Anal Cancer Treatment Protocols 

Updated: Apr 30, 2018
  • Author: Jeffrey B VanDeusen, MD, PhD; Chief Editor: N Joseph Espat, MD, MS, FACS  more...
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Treatment Protocols

Anal cancer treatment protocols are provided below, including those for limited localized disease, metastatic disease, salvage therapy, and additional special considerations.

Limited localized disease

Stage I-III (any T, any N, M0):

Current primary recommendations for non-metastatic anal cancer include concurrent chemotherapy and radiation therapy. [1] Common drugs include 5-fluorouracil (5-FU) and mitomycin; capecitabine may be substituted for 5-FU. There is some controversy regarding substituting cisplatin for mitomycin in limited-stage disease (conflicting clinical trial results); the National Comprehensive Cancer Network (NCCN) lists 5FU plus cisplatin and radiation therapy as a category 2B rcommendation. [2]

Mitomycin + 5-FU + radiotherapy [2, 3]

  • 5-FU 1000 mg/m 2/day IV continuous infusion on days 1-4 and 29-32 (maximum daily dose of 5-FU of 2000 mg/day) plus  mitomycin 10 mg/m 2 IV bolus on days 1 and 29 (maximum 20 mg per dose)
  • Radiotherapy (RT) should be included with all stages of disease; minimum of 45 Gy given over 5wk

  • Additional RT of 9-14 Gy may be considered for patients with T3, T4, or node-positive disease or in those with residual disease after an initial 45 Gy

Mitomycin + capecitabine + RT [2]

  • Capecitabine 825 mg/m 2 PO BID, Monday–Friday, on each day that RT is given, throughout the duration of RT (typically 28 treatment days)  plus  mitomycin 10 mg/m 2 days 1 and 29 plus  concurrent RT  or
  • Capecitabine 825 mg/m 2 PO BID days 1–5 weekly x 6 weeks plus  mitomycin 12 mg/m 2 IV bolus day 1 plus concurrent RT

Metastatic disease

Stage IV (any T, any N, M1):

Metastatic disease is commonly treated with platinum-based chemotherapy. Regimens may include 5-FU or other agents. [2, 4]

Cisplatin + 5-FU:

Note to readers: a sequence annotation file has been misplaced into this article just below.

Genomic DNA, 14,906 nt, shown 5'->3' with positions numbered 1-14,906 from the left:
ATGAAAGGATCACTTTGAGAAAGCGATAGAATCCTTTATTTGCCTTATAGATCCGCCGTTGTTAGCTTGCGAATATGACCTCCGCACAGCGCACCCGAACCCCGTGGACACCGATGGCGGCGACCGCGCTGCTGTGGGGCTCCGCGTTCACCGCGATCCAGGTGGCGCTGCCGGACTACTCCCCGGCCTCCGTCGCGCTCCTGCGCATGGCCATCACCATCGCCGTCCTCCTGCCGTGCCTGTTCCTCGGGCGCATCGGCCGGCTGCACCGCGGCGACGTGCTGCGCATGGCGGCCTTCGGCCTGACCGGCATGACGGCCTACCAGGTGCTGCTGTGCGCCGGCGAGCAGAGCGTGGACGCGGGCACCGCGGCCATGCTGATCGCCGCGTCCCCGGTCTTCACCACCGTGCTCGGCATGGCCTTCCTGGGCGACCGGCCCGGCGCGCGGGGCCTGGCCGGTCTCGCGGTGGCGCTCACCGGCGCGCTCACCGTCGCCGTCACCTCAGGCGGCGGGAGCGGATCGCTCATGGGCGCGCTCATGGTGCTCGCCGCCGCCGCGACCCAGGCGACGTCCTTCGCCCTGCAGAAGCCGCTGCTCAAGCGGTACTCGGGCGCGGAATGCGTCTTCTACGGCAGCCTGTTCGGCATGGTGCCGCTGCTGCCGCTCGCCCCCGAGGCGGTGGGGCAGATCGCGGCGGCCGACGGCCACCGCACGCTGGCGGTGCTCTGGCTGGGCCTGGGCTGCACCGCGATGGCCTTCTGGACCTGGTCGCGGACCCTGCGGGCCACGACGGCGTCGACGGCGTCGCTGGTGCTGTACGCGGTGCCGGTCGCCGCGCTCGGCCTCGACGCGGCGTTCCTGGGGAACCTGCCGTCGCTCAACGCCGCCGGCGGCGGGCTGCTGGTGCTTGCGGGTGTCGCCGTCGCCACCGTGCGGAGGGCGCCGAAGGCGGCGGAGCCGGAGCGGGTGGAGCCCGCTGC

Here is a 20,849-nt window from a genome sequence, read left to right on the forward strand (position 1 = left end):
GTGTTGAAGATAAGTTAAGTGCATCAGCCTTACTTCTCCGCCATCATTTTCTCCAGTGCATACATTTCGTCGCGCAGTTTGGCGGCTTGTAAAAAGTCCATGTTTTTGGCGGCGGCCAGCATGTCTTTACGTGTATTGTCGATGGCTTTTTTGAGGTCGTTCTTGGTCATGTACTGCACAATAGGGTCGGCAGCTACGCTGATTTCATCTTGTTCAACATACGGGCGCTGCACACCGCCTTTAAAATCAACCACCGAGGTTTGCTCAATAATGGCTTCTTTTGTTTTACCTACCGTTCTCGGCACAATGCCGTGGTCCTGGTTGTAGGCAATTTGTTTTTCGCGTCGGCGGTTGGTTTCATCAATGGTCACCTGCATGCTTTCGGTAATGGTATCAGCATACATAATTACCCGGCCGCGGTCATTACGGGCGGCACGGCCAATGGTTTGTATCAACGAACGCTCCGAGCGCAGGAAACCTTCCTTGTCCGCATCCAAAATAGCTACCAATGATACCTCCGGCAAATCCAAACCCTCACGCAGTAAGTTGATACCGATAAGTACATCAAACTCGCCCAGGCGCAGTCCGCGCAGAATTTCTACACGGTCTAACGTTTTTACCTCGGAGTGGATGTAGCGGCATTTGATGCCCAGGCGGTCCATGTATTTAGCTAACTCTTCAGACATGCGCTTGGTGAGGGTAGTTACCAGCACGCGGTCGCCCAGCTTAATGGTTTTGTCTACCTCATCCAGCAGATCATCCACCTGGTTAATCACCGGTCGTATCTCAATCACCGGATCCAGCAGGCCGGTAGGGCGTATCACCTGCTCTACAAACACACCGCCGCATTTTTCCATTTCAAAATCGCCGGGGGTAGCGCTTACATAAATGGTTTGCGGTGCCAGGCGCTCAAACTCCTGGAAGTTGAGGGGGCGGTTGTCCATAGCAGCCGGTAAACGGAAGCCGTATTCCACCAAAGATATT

• Cisplatin 60 mg/m 2 day 1 plus  5-FU 1000 mg/m 2/d IV continuous infusion on days 1–4; repeat every 3 weeks  or
  • Cisplatin 75 mg/m 2 day 1  plus  5-FU 750 mg/m 2/d IV continuous infusion on days 1–4; repeat every 4 weeks 

mFOLFOX: 

  • Oxaliplatin 85 mg/m 2 IV day 1 plus
  • Leucovorin 400 mg/m 2 IV day 1 plus
  • 5-FU 400 mg/m 2 IV bolus on day 1, then 1200 mg/m 2/d x 2 days (total 2400 mg/m 2 over 46–48 hours) IV continuous infusion
  • Repeat every 2 weeks 

Carboplatin + paclitaxel

Subsequent therapy may include the following [2] :

Salvage therapy

See the list below:

  • Salvage therapy may be needed for recurrent or persistent disease after the use of chemoradiotherapy

  • Local recurrences may be successfully salvaged with surgery; however, locally recurrent anal squamous cell carcinoma poses a greater problem and higher rate of morbidity

  • In a 1999 analysis of 185 patients who received either radiotherapy or chemoradiotherapy between 1976 and 1996, a total of 42 went on to develop local failure; 26 of these patients had salvage therapy consisting of abdominoperineal resection, and of these patients, 43% had long-term 5-y survival and control of their disease [4]

  • Additionally, in the trial by Flam et al, 25 patients with positive post-treatment biopsies went on to receive salvage chemotherapy with cisplatin and 5-FU; 22 had subsequent biopsies, and 12 (55%) of the post-treatment biopsies in this setting were negative; 4 of 12 remained disease free at 4y; [3] either cisplatin or 5-FU is an acceptable option and depends on patient-performance status and degree of local failure

Special considerations

See the list below:

  • Consider HIV testing and CD4 count analysis in patients with clinical risk factors

  • No changes to therapy in HIV patients; however, consider dose reduction of mitomycin in patients with low CD4 counts and a history of complications such as opportunistic infections or other malignancies [5]

  • Mitomycin + 5-FU: If nadir WBC count is less than 2400 but more than 1000 or if nadir platelet count is more than 50,000 but less than 85,000, the second dose of mitomycin is reduced to 7.5 mg/m2 from 10 mg/m2

  • If nadir WBC count is less than 1000 or if platelet count is less than 50,000, the second dose of mitomycin is reduced to 5 mg/m2 from 10 mg/m2

  • If on day 28 the WBC count is less than 2400 or if the platelet count is less than 85,000, chemotherapy is delayed 1wk [3]